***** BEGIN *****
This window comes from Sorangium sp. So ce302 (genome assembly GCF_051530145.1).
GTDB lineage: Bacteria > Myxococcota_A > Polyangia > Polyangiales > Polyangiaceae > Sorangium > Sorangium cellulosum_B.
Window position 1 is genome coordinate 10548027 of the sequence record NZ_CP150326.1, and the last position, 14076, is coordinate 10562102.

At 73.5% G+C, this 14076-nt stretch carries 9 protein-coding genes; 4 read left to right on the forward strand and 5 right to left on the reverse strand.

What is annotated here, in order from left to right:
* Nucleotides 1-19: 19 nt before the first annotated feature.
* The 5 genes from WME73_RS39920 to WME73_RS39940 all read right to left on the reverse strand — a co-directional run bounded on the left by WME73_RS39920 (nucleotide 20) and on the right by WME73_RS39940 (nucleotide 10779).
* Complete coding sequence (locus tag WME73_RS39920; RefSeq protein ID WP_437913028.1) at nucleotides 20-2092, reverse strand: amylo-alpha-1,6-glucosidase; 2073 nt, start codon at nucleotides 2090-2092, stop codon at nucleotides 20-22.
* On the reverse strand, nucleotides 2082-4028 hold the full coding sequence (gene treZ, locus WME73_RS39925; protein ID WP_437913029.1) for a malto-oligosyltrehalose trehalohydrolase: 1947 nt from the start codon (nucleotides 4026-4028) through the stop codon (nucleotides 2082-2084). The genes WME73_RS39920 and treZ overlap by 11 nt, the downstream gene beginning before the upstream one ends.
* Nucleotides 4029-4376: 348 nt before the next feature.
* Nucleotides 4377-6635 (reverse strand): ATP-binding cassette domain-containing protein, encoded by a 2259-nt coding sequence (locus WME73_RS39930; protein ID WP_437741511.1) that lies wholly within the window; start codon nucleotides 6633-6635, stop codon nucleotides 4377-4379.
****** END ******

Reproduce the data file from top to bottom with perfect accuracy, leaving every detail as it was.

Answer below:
This window comes from Sorangium sp. So ce302 (genome assembly GCF_051530145.1).
GTDB lineage: Bacteria > Myxococcota_A > Polyangia > Polyangiales > Polyangiaceae > Sorangium > Sorangium cellulosum_B.
Window position 1 is genome coordinate 10548027 of the sequence record NZ_CP150326.1, and the last position, 14076, is coordinate 10562102.

At 73.5% G+C, this 14076-nt stretch carries 9 protein-coding genes; 4 read left to right on the forward strand and 5 right to left on the reverse strand.

What is annotated here, in order from left to right:
* Nucleotides 1-19: 19 nt before the first annotated feature.
* The 5 genes from WME73_RS39920 to WME73_RS39940 all read right to left on the reverse strand — a co-directional run bounded on the left by WME73_RS39920 (nucleotide 20) and on the right by WME73_RS39940 (nucleotide 10779).
* Complete coding sequence (locus tag WME73_RS39920; RefSeq protein ID WP_437913028.1) at nucleotides 20-2092, reverse strand: amylo-alpha-1,6-glucosidase; 2073 nt, start codon at nucleotides 2090-2092, stop codon at nucleotides 20-22.
* On the reverse strand, nucleotides 2082-4028 hold the full coding sequence (gene treZ, locus WME73_RS39925; protein ID WP_437913029.1) for a malto-oligosyltrehalose trehalohydrolase: 1947 nt from the start codon (nucleotides 4026-4028) through the stop codon (nucleotides 2082-2084). The genes WME73_RS39920 and treZ overlap by 11 nt, the downstream gene beginning before the upstream one ends.
* Nucleotides 4029-4376: 348 nt before the next feature.
* Nucleotides 4377-6635 (reverse strand): ATP-binding cassette domain-containing protein, encoded by a 2259-nt coding sequence (locus WME73_RS39930; protein ID WP_437741511.1) that lies wholly within the window; start codon nucleotides 6633-6635, stop codon nucleotides 4377-4379.